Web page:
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Japan-South Korea rift

Japan suppliers fear lost sales as export controls target Seoul

South Korean companies add months of inventories and look for alternative sources

A Tokyo Electron plant: An executive at the chipmaking equipment builder worries that South Korean companies may shun Japanese suppliers to cut risk. (Photo courtesy of the company)

TOKYO/SEOUL -- With Japan set to delete South Korea from its list of trusted trade partners, manufacturers in both countries are bracing for wider disruptions to their cross-border supply chains.

The Aug. 28 removal will mean longer, more complex procedures for Japanese exports to South Korea. Some Korean companies are adding months of extra inventories of key materials and hinting they may find alternative sources, according to Japanese suppliers that spoke to Nikkei.

Some industry players expect little immediate impact from the trade frictions, which began in July with curbs on three types of chemicals and materials in which Japanese suppliers hold dominant market shares.

Tokyo Electron, Japan's biggest supplier of chipmaking equipment, takes up to half a year to ship out its machines, so "longer screening on exports won't have an effect," according to a company executive.

But South Korean companies could shy away from Japanese products to minimize risks, squeezing Japan's market share in related equipment, the executive said.

Already, some South Korean chipmakers are reportedly seeking alternatives. One has told a nonferrous-metal maker in Japan that it will switch suppliers if it can find the same product at home.

Industry peer Hitachi Metals said: "We are concerned that [South Korean clients] will diversify their supply."

In July, Japan began requiring case-by-case approval for exports of three products crucial to the manufacture of semiconductors -- photoresist, etching gas and fluorinated polyimides.

Exports of these chemicals have since ground to a halt. Showa Denko, a producer of etching gas, has not received approval for a shipment it filed with Japan's Ministry of Economy, Trade and Industry in mid-July. Photoresist maker JSR was still waiting for the green light as July ended.

Taking South Korea off the so-called white list means that more products could face similar delays. South Korean companies are starting to stockpile key supplies from Japanese partners to tide them over.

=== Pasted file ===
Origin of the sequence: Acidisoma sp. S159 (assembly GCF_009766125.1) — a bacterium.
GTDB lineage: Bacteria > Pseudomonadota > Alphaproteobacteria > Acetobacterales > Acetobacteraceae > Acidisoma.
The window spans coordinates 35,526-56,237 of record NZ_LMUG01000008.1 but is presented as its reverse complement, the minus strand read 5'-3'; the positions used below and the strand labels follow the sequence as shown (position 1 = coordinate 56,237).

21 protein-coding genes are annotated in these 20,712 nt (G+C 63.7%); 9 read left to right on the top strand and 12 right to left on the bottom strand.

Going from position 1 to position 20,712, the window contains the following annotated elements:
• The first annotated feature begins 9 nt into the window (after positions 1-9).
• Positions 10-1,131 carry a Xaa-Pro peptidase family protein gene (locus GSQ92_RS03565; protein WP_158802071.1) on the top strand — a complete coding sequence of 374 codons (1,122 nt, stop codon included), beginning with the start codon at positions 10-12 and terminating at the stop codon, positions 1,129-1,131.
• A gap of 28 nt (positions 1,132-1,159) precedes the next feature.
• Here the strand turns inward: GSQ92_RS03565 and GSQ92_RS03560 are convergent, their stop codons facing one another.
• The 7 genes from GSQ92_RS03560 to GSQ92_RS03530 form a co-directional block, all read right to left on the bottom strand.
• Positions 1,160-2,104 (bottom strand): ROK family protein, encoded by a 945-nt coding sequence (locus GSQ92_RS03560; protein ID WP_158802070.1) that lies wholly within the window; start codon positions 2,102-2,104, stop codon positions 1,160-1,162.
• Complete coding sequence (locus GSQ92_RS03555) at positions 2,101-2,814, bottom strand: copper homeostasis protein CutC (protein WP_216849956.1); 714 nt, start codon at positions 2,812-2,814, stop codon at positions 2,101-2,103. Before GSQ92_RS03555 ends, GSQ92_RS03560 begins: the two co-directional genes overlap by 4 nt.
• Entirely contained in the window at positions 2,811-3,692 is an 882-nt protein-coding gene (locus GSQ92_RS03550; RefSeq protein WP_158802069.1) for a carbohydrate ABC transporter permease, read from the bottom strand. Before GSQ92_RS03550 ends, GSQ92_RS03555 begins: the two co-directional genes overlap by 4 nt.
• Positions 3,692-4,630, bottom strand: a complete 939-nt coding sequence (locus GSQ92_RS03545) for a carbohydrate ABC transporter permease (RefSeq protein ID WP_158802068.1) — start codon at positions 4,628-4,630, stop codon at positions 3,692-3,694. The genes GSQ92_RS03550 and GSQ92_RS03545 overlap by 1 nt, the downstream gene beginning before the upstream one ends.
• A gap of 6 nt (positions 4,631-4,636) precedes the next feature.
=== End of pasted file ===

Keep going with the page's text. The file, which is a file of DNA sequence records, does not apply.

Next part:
Top Japanese chemicals trader Nagase & Co. has received twice the usual orders from South Korean clients since late July. The Tokyo-based company does not deal in any of the three currently restricted materials but does export other materials used in semiconductor production.

"Orders are strong right now, but we can't be sure what happens next," President Kenji Asakura said.

Another chemical maker told Nikkei that it received last-minute orders from Samsung Electronics in early July. Samsung said it wanted three months' worth of the company's substrate materials, up from its previous one-month supply.

The loss of preferred trading status holds the potential to hit a broader range of South Korean sectors -- including fuel cell vehicles, a priority for Seoul -- than existing Japanese curbs on exports. The country relies heavily on Japan for carbon fiber and electrodes, both crucial to such autos.

Economy and Finance Minister Hong Nam-ki on Friday announced government assistance to diversify the supply and bolster research on 159 items that would be affected by Japan removing the South from its white list. Details will be announced next week.

For now, many companies are taking things in stride. "We'll just have the same export requirements as those we already face for China and Taiwan," chipmaking material maker Zeon said.

"The U.S.-China trade war is much more damaging," equipment maker Screen Holdings said.

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